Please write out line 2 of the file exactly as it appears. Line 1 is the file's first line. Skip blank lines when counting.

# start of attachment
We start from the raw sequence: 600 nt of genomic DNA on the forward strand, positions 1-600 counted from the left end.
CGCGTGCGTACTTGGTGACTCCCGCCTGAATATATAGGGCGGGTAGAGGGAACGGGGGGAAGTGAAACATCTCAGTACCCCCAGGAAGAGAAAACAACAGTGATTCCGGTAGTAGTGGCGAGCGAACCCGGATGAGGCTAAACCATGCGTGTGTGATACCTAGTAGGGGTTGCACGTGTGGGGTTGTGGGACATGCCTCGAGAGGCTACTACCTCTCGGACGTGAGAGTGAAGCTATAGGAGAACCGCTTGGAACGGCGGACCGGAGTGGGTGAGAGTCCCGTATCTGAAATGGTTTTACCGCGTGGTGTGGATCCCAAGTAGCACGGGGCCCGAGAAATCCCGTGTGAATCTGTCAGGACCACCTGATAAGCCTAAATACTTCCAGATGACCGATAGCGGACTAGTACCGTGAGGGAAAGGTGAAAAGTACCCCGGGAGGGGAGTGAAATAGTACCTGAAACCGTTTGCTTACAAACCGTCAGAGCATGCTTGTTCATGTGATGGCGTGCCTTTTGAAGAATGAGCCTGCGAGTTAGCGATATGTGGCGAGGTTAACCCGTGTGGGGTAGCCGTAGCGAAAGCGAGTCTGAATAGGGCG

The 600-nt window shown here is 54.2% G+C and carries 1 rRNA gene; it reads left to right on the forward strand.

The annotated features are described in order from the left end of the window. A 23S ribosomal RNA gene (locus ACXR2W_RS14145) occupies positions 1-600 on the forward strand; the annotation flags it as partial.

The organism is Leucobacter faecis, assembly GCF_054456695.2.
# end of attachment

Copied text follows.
CGCGTGCGTACTTGGTGACTCCCGCCTGAATATATAGGGCGGGTAGAGGGAACGGGGGGAAGTGAAACATCTCAGTACCCCCAGGAAGAGAAAACAACAGTGATTCCGGTAGTAGTGGCGAGCGAACCCGGATGAGGCTAAACCATGCGTGTGTGATACCTAGTAGGGGTTGCACGTGTGGGGTTGTGGGACATGCCTCGAGAGGCTACTACCTCTCGGACGTGAGAGTGAAGCTATAGGAGAACCGCTTGGAACGGCGGACCGGAGTGGGTGAGAGTCCCGTATCTGAAATGGTTTTACCGCGTGGTGTGGATCCCAAGTAGCACGGGGCCCGAGAAATCCCGTGTGAATCTGTCAGGACCACCTGATAAGCCTAAATACTTCCAGATGACCGATAGCGGACTAGTACCGTGAGGGAAAGGTGAAAAGTACCCCGGGAGGGGAGTGAAATAGTACCTGAAACCGTTTGCTTACAAACCGTCAGAGCATGCTTGTTCATGTGATGGCGTGCCTTTTGAAGAATGAGCCTGCGAGTTAGCGATATGTGGCGAGGTTAACCCGTGTGGGGTAGCCGTAGCGAAAGCGAGTCTGAATAGGGCG